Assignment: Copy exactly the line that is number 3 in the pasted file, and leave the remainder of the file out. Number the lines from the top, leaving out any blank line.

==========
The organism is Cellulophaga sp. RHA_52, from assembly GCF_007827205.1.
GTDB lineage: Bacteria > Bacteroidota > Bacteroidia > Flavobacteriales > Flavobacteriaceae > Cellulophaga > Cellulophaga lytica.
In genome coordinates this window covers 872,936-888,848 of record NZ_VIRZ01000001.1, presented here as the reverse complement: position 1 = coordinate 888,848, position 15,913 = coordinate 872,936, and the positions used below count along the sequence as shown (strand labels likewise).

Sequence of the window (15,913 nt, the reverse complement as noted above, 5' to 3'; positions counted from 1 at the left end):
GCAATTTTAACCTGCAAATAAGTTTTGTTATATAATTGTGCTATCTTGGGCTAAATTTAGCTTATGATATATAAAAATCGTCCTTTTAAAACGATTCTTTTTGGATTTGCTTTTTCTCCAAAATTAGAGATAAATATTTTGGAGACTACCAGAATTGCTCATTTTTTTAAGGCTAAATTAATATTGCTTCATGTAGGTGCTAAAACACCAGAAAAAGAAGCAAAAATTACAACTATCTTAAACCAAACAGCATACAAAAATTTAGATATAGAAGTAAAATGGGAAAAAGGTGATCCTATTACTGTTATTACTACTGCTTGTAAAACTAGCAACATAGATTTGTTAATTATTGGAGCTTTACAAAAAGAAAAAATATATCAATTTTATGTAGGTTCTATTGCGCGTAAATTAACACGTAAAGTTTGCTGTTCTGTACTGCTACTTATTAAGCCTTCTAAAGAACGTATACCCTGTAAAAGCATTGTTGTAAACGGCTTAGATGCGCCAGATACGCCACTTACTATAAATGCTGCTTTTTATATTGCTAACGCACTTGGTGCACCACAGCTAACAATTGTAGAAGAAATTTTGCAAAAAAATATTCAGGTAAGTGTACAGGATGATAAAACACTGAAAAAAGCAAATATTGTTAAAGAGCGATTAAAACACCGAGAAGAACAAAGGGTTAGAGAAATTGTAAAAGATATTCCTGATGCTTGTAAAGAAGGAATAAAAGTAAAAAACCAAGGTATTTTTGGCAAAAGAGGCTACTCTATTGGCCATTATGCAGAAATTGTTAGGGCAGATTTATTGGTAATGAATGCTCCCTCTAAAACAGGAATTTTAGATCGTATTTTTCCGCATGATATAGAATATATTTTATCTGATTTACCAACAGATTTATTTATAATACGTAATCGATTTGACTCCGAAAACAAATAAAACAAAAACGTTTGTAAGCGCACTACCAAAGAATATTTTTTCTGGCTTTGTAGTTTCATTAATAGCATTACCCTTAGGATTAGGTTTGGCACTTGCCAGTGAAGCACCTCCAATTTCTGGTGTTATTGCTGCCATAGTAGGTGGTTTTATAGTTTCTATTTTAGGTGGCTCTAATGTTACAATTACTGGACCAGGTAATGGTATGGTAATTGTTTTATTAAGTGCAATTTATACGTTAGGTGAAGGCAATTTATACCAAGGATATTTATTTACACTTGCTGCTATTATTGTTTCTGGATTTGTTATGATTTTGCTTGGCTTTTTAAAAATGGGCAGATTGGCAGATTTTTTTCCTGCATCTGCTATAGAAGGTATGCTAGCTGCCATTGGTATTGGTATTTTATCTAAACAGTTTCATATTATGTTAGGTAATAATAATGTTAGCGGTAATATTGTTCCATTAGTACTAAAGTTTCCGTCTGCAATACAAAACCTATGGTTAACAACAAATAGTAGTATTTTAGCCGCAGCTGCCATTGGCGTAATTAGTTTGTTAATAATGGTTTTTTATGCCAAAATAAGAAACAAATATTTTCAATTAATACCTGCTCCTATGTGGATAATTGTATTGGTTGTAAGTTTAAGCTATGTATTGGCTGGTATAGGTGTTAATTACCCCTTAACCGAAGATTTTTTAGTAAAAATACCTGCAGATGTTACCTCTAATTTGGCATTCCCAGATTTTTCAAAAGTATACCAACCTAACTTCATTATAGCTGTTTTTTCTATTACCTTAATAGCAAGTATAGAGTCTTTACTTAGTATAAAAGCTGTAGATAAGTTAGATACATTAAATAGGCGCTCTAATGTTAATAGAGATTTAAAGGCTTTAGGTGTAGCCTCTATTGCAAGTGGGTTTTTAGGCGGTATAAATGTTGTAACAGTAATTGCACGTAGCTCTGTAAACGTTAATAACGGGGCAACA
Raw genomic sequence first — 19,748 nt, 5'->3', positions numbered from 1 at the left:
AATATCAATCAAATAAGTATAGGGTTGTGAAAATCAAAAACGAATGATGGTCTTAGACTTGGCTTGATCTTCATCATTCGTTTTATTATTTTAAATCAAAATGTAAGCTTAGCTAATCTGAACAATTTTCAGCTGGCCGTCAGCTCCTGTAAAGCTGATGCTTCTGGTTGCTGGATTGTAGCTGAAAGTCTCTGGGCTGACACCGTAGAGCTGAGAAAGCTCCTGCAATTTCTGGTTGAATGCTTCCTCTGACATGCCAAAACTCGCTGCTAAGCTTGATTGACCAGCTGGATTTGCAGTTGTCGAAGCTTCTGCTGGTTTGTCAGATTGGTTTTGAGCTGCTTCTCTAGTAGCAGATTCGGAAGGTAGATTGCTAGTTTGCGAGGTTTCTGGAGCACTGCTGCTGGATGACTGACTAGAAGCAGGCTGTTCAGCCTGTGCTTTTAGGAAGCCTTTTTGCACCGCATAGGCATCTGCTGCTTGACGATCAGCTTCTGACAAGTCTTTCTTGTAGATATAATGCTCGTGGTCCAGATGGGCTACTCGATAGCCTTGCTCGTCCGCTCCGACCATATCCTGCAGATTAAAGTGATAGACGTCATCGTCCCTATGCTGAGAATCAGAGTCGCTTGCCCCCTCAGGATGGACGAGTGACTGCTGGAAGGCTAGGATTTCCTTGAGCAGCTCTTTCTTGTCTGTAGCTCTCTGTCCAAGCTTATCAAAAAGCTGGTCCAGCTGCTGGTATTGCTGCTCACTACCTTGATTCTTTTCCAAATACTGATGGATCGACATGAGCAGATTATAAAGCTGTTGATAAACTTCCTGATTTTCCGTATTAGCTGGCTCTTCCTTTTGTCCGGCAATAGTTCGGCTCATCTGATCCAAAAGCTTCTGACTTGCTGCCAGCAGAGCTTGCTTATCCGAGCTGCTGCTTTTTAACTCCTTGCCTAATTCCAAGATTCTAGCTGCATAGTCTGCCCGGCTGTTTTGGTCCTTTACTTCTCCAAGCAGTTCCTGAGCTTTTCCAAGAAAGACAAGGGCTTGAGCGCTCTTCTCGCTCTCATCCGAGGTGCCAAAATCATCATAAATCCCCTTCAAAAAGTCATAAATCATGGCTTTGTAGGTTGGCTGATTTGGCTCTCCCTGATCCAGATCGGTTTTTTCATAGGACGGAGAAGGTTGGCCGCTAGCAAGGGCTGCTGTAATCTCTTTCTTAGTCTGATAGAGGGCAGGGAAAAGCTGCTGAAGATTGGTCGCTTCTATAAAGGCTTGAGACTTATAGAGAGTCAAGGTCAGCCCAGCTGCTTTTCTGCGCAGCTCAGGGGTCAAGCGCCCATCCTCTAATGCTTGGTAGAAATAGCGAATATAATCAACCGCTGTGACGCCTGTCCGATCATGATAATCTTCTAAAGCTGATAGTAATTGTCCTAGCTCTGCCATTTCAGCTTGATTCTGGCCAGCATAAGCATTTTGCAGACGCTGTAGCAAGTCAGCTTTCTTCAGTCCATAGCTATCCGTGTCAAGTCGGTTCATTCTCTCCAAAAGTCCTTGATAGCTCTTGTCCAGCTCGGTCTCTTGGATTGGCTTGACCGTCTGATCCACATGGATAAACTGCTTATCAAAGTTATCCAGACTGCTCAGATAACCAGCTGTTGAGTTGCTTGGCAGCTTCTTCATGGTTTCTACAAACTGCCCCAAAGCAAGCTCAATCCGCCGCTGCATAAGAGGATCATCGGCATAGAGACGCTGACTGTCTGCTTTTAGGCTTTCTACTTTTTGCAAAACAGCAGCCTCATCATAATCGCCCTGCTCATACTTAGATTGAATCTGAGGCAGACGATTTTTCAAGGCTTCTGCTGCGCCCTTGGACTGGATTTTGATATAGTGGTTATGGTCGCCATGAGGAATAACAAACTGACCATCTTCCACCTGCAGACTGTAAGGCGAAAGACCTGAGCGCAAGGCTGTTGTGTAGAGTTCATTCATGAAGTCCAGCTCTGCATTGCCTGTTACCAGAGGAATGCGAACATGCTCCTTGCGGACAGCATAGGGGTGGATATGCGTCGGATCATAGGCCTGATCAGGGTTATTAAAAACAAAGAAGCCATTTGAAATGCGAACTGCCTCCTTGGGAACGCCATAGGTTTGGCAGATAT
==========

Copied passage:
In genome coordinates this window covers 872,936-888,848 of record NZ_VIRZ01000001.1, presented here as the reverse complement: position 1 = coordinate 888,848, position 15,913 = coordinate 872,936, and the positions used below count along the sequence as shown (strand labels likewise).